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ABOUT THE AUTHOR: Cheryl Caesar is an ex-expatriate who for 25 years lived in Paris, Tuscany, and Sligo (Republic of Ireland). She earned her doctorate in comparative literature at the Sorbonne, and now teaches writing at Michigan State University. Her chapbook Flatman: Poems of Protest in the Trump Era is available from Amazon, although she hopes it will soon be of historical interest only. You can find her poems and artwork in Words Across the Water, published by Fractal Edge Press. She enjoys poetry, painting and drawing, and speculating about nonhuman consciousness. Visit her at and on Facebook.

Author photo by The Poetry Room. 

skunk 1
The Importance of Water
by Martin Willitts Jr

I carry water from the well in an old wooden bucket,
swinging loosely from a metal handle,
my face swimming on the water’s surface,
whooshing side to side
like I’m disagreeing with someone.
The slosh-spill water music ripples with light.

I hurry — not shilly-shally —
because grandmother is waiting up for me.

She needs me to fetch this water
to pour into her black kettle pot
from the American Revolution.

She places that huge pot
on the wood-burning Franklin pot-belly stove.

She will pour the near-hot water
on grandfather’s naked body in the wooden bathtub
because he was on the wrong side of a discussion
with a skunk, and stinks so bad,
God complains.

IMAGE: Skunk ceramic tile, available at

NOTE FROM THE AUTHOR: Some of my poems could be considered memoirs, but I am also writing about a time period where some people still used well water, large pots in a fireplace, and wooden bath tubes. My Amish and Mennonite grandparents are a great source about that time period, farming the old way with hand plows, nature, sunrises and sunsets, working with animals, and their silent ways. They are also a great source for my more prayerful poems. This is one of my funny memories. I called it “close encounter with a skunk.” It reminds me that no matter how attentive we are to the land, the land has it own rules. Being ambushed by skunks is one of those hard-to-avoid rules.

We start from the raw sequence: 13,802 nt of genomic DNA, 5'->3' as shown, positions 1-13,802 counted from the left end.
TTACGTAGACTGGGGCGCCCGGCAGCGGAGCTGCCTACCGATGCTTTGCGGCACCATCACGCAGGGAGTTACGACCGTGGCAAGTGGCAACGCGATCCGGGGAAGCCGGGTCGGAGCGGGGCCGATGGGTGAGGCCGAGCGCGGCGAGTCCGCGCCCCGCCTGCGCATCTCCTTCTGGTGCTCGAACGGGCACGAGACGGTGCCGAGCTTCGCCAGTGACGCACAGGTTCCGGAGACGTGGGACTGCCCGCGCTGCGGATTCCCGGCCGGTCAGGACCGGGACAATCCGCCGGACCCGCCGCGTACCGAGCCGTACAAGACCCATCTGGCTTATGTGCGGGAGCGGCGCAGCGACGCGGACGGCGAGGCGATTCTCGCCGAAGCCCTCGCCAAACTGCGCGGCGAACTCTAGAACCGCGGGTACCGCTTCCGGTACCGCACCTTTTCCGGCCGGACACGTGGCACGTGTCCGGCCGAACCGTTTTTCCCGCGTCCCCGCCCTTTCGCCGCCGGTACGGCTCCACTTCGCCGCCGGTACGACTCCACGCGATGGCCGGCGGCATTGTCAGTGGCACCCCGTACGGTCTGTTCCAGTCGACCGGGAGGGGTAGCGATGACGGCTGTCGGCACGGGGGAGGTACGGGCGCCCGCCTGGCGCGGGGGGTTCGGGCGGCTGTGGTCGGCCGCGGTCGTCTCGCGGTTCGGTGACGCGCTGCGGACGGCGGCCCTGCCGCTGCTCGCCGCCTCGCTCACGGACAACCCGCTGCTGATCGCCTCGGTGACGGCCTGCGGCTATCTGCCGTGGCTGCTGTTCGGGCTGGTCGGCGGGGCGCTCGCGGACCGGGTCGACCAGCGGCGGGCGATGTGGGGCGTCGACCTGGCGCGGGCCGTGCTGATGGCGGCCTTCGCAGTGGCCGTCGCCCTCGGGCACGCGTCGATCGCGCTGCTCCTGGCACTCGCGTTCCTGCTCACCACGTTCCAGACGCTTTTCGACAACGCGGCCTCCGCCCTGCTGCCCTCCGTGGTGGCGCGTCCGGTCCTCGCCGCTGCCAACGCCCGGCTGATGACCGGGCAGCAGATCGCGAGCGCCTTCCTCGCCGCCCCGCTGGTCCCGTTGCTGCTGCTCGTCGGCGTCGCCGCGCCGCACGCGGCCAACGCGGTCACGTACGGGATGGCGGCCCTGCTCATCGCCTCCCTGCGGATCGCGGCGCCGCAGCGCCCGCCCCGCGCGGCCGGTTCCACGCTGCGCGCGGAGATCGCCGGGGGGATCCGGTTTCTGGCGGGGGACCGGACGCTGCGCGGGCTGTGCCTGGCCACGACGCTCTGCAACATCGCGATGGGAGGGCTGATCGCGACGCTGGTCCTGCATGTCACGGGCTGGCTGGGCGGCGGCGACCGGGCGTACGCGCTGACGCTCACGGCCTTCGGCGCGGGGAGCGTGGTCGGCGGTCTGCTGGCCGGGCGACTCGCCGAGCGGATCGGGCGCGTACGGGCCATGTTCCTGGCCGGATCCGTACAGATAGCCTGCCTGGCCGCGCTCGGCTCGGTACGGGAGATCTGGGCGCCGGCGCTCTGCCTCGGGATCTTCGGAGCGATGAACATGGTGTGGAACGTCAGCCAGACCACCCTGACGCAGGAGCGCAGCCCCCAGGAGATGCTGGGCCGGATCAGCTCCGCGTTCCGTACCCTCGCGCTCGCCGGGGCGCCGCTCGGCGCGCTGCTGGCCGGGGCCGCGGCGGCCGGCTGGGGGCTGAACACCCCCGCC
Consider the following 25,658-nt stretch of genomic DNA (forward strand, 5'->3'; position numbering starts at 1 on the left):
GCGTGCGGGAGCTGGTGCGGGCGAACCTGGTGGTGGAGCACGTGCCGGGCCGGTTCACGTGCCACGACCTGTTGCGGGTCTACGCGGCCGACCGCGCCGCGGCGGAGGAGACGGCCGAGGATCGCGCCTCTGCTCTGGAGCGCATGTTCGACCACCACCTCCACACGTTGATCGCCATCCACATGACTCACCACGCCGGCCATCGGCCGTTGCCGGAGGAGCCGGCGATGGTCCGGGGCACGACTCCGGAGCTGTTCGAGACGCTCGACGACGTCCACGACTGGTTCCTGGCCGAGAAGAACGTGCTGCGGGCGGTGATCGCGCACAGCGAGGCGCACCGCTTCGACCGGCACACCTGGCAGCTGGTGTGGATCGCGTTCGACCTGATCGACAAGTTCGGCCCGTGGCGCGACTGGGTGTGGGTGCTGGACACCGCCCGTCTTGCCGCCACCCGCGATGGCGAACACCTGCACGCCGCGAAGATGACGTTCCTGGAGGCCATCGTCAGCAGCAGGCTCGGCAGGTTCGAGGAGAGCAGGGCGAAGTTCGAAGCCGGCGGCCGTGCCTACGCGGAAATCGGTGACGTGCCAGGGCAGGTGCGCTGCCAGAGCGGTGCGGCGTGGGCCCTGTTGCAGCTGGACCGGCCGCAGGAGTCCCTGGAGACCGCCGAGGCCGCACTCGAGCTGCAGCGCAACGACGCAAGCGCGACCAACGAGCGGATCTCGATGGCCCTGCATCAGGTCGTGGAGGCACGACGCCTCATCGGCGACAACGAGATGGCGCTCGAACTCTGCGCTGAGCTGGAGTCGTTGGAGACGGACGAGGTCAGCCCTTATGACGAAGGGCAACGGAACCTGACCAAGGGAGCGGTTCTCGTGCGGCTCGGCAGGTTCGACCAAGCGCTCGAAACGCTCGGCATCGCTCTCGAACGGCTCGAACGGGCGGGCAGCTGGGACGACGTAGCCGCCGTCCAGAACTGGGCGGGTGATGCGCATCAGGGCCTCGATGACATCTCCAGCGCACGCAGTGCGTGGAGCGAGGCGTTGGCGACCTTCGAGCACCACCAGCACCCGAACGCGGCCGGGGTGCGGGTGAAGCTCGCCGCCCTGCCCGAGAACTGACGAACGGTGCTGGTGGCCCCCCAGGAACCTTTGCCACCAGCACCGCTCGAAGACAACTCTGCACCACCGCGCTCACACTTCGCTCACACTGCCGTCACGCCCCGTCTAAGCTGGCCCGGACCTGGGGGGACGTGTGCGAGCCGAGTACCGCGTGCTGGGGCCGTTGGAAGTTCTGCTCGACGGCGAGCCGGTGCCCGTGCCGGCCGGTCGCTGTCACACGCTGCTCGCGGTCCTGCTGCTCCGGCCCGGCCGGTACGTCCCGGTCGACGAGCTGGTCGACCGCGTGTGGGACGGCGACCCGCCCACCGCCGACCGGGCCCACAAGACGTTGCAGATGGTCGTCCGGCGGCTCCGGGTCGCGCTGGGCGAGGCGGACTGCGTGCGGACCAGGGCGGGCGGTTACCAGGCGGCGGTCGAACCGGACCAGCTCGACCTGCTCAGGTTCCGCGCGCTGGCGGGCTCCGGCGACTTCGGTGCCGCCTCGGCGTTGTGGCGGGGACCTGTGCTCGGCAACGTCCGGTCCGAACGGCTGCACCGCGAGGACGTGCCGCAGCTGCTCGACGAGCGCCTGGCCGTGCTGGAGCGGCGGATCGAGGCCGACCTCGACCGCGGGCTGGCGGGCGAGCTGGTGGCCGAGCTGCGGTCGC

Msrtin Willitts Jr

ABOUT THE AUTHOR: Martin Willitts Jr edits the Comstock Review. He has been nominated for 17 Pushcart and 14 Best of the Net awards. His awards include: Winner of the 2014 Dylan Thomas International Poetry Award; Rattle Ekphrastic Challenge, 2015, Editor’s Choice; Rattle Ekphrastic Challenge, Artist’s Choice, 2016; Stephen A. DiBiase Poetry Prize, 2018; and Editor’s Choice, Rattle Ekphrastic Challenge, 2020. His 25 chapbooks include the Turtle Island Quarterly Editor’s Choice Award, The Wire Fence Holding Back the World (Flowstone Press, 2017), plus 21 full-length collections, including 2019 Blue Light Award The Temporary World.  His latest release is All Wars Are the Same War (FutureCycle Press, 2022). Find his books at

At Six
by Gail Sosinsky

Still the possessor
of two malicious tonsils,
I’d coughed awake,
stumbled to the bathroom,
desperate to clear
my snuffly head.
Returning through the kitchen,
Dad pulled out the hard-backed chair,
closed the enameled lid
on the old gas stove,
centered the hand towel
over the warm pilot light.
I collapsed against the rungs,
mouth breathing already,
when he brought out the Vick’s,
slathered my chest, shoulders, neck
and fitted the warm towel
against my congestion.
As the vapors wormed
their way through the mucus,
he rubbed my shoulders.
“Yeah, feels like hell,” he said,
without drama or lamentation,
standing at my back
until I could breathe,
the first time
among many.

IMAGE: Vintage ad for Vicks Vaporub.